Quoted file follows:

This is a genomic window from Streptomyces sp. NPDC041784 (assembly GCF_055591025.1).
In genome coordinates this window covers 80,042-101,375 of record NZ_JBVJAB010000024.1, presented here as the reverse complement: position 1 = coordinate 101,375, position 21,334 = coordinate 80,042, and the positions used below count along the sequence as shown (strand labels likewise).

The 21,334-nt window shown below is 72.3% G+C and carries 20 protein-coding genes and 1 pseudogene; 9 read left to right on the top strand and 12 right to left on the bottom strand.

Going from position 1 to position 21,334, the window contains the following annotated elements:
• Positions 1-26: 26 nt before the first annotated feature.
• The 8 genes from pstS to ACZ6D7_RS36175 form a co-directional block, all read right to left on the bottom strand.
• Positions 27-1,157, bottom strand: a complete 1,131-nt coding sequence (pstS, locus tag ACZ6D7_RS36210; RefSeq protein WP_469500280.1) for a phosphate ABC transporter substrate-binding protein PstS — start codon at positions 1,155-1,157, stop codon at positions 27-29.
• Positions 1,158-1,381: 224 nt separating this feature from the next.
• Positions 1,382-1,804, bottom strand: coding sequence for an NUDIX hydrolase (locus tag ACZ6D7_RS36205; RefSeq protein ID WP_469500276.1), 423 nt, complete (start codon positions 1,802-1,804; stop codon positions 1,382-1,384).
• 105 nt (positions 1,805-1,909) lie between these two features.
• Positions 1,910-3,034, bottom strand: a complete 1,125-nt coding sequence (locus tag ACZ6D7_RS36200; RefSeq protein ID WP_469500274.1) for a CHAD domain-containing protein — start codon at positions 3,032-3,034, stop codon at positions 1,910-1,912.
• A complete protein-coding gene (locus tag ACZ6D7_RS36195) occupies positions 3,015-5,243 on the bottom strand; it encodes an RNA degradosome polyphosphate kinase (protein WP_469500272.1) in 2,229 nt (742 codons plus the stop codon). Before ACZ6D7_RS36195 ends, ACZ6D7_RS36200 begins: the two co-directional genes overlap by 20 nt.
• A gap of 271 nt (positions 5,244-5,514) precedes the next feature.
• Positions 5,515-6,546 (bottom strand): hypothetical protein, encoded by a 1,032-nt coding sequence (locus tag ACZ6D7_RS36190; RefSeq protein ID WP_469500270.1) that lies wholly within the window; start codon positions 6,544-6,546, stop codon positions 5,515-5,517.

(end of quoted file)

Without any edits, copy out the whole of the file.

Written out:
This is a genomic window from Streptomyces sp. NPDC041784 (assembly GCF_055591025.1).
In genome coordinates this window covers 80,042-101,375 of record NZ_JBVJAB010000024.1, presented here as the reverse complement: position 1 = coordinate 101,375, position 21,334 = coordinate 80,042, and the positions used below count along the sequence as shown (strand labels likewise).

The 21,334-nt window shown below is 72.3% G+C and carries 20 protein-coding genes and 1 pseudogene; 9 read left to right on the top strand and 12 right to left on the bottom strand.

Going from position 1 to position 21,334, the window contains the following annotated elements:
• Positions 1-26: 26 nt before the first annotated feature.
• The 8 genes from pstS to ACZ6D7_RS36175 form a co-directional block, all read right to left on the bottom strand.
• Positions 27-1,157, bottom strand: a complete 1,131-nt coding sequence (pstS, locus tag ACZ6D7_RS36210; RefSeq protein WP_469500280.1) for a phosphate ABC transporter substrate-binding protein PstS — start codon at positions 1,155-1,157, stop codon at positions 27-29.
• Positions 1,158-1,381: 224 nt separating this feature from the next.
• Positions 1,382-1,804, bottom strand: coding sequence for an NUDIX hydrolase (locus tag ACZ6D7_RS36205; RefSeq protein ID WP_469500276.1), 423 nt, complete (start codon positions 1,802-1,804; stop codon positions 1,382-1,384).
• 105 nt (positions 1,805-1,909) lie between these two features.
• Positions 1,910-3,034, bottom strand: a complete 1,125-nt coding sequence (locus tag ACZ6D7_RS36200; RefSeq protein ID WP_469500274.1) for a CHAD domain-containing protein — start codon at positions 3,032-3,034, stop codon at positions 1,910-1,912.
• A complete protein-coding gene (locus tag ACZ6D7_RS36195) occupies positions 3,015-5,243 on the bottom strand; it encodes an RNA degradosome polyphosphate kinase (protein WP_469500272.1) in 2,229 nt (742 codons plus the stop codon). Before ACZ6D7_RS36195 ends, ACZ6D7_RS36200 begins: the two co-directional genes overlap by 20 nt.
• A gap of 271 nt (positions 5,244-5,514) precedes the next feature.
• Positions 5,515-6,546 (bottom strand): hypothetical protein, encoded by a 1,032-nt coding sequence (locus tag ACZ6D7_RS36190; RefSeq protein ID WP_469500270.1) that lies wholly within the window; start codon positions 6,544-6,546, stop codon positions 5,515-5,517.